MSC surface phenotype was conserved after short-term pullulan exposure

Assessment of the MSC surface phenotype after pullulan exposure was performed using flow cytometric analysis of the expression of CD44, CD90, CD73 and CD105. Under all conditions, expression of these markers was maintained at 95% to 100% (Figure 3A-C). There was a slight decline in CD73 and CD105 receptor expression in cells exposed to 5% pullulan for longer periods of time (Figure 3C), but all values were well within the range of expression for MSCs. These data suggested that pullulan did not alter the MSC phenotype [42], at least in terms of canonical surface markers.
Figure 3

MSC surface receptor expression decreased over time in the presence of pullulan. Assessment of CD44, CD90, CD73 and CD105 receptor expression was made by cytometric flow analysis, after one, three and seven days exposure to increasing concentrations of pullulan. (A) There was no significant difference in receptor expression between MSCs incubated in 2% and 5% pullulan as compared to 0% controls after one day. (B) There was a decrease in overall receptor surface expression for all groups after three days of culture. A decrease was observed in expression of CD90, CD73 and CD105 for MSCs cultured in 5% pullulan after three days compared to 0% and 2% treated cultures; however, it was not statistically significant. (C) A further decrease in CD44, CD90, CD105 and a significant decrease in CD73 receptor expression was noted after seven days of MSC culture in 5% pullulan. Data are presented as the mean ± SD of n = 3 biological replicates generated using triplicate measurements, * = P ≤0.05. MSC, mesencgymal stem cells; SD, standard deviation.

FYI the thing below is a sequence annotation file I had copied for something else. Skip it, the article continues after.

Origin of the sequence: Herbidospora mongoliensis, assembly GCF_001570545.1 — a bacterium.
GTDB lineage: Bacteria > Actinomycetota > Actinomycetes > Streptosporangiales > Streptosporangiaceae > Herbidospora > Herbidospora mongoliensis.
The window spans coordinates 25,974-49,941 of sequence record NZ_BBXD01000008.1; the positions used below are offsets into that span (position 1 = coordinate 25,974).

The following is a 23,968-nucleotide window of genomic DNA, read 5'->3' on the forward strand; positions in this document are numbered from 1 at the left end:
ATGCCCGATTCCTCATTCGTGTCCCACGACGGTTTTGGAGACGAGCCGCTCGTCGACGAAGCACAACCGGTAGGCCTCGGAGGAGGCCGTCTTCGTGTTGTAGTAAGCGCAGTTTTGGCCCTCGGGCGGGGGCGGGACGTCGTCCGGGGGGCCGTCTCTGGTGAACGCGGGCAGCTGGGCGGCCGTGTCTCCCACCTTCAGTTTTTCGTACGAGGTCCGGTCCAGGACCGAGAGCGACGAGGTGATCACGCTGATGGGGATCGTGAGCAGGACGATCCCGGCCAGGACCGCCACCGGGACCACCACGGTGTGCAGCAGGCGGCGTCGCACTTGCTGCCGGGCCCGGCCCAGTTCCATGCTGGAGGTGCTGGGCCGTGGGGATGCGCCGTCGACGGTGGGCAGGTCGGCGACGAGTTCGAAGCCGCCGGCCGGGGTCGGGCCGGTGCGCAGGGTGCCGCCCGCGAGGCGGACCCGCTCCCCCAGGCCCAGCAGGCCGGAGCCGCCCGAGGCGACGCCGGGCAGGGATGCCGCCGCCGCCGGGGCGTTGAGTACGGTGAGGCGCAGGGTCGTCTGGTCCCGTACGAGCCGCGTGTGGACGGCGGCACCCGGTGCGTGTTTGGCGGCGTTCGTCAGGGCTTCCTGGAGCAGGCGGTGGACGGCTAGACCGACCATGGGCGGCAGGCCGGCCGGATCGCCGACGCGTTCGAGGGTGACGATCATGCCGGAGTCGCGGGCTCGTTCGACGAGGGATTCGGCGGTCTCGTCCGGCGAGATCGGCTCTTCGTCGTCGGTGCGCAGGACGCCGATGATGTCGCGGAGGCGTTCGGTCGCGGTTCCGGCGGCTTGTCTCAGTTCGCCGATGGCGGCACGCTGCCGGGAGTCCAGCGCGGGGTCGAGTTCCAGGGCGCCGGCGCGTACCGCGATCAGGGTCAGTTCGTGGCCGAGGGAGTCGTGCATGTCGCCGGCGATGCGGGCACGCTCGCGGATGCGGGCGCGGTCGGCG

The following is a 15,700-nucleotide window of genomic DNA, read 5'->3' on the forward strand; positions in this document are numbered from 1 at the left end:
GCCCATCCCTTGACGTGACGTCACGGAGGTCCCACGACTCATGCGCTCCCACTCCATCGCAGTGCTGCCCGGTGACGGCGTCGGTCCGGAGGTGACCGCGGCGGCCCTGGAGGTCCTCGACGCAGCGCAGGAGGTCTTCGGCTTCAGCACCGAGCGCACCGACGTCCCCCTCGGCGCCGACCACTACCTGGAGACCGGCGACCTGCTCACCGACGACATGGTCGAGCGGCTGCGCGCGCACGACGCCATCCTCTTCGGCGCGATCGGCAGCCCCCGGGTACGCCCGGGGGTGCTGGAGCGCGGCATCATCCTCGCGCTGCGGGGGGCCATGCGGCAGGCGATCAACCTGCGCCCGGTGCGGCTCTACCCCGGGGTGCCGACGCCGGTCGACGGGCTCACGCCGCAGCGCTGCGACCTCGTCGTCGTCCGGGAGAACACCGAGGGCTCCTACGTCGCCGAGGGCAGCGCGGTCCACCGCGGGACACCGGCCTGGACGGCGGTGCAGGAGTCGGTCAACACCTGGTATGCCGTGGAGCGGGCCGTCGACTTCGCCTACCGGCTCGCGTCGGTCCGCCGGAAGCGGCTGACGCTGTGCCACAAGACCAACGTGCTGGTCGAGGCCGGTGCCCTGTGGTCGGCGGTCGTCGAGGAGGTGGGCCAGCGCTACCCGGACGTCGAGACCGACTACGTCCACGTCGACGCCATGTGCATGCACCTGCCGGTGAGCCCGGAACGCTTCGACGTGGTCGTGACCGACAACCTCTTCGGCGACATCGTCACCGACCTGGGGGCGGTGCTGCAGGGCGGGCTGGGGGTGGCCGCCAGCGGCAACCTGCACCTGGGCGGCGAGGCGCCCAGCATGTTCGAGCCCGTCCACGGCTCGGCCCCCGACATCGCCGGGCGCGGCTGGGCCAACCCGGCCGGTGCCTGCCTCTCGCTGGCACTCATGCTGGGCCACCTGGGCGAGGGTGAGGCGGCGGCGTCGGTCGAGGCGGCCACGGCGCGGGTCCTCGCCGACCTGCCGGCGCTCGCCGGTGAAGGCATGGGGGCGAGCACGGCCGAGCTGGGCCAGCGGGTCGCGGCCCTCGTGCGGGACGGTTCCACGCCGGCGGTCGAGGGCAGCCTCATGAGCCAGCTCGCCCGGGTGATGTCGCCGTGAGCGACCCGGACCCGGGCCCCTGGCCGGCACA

MSCs maintain differentiation potential in the presence of pullulan